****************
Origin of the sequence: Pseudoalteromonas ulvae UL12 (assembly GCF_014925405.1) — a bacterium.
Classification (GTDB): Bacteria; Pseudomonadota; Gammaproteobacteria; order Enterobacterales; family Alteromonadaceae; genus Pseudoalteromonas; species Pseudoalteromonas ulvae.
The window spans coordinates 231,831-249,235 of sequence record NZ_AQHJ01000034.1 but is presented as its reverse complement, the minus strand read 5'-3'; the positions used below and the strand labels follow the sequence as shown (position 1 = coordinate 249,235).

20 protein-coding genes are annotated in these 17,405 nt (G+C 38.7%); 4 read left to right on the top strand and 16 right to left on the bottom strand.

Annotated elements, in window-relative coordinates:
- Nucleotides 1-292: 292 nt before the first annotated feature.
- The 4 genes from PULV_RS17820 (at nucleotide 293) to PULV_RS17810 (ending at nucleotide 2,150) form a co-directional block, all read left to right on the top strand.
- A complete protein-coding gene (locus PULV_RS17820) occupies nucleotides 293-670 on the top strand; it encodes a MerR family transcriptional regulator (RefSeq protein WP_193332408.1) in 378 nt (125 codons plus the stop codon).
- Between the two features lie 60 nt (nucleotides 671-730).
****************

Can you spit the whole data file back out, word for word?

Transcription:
Origin of the sequence: Pseudoalteromonas ulvae UL12 (assembly GCF_014925405.1) — a bacterium.
Classification (GTDB): Bacteria; Pseudomonadota; Gammaproteobacteria; order Enterobacterales; family Alteromonadaceae; genus Pseudoalteromonas; species Pseudoalteromonas ulvae.
The window spans coordinates 231,831-249,235 of sequence record NZ_AQHJ01000034.1 but is presented as its reverse complement, the minus strand read 5'-3'; the positions used below and the strand labels follow the sequence as shown (position 1 = coordinate 249,235).

20 protein-coding genes are annotated in these 17,405 nt (G+C 38.7%); 4 read left to right on the top strand and 16 right to left on the bottom strand.

Annotated elements, in window-relative coordinates:
- Nucleotides 1-292: 292 nt before the first annotated feature.
- The 4 genes from PULV_RS17820 (at nucleotide 293) to PULV_RS17810 (ending at nucleotide 2,150) form a co-directional block, all read left to right on the top strand.
- A complete protein-coding gene (locus PULV_RS17820) occupies nucleotides 293-670 on the top strand; it encodes a MerR family transcriptional regulator (RefSeq protein WP_193332408.1) in 378 nt (125 codons plus the stop codon).
- Between the two features lie 60 nt (nucleotides 671-730).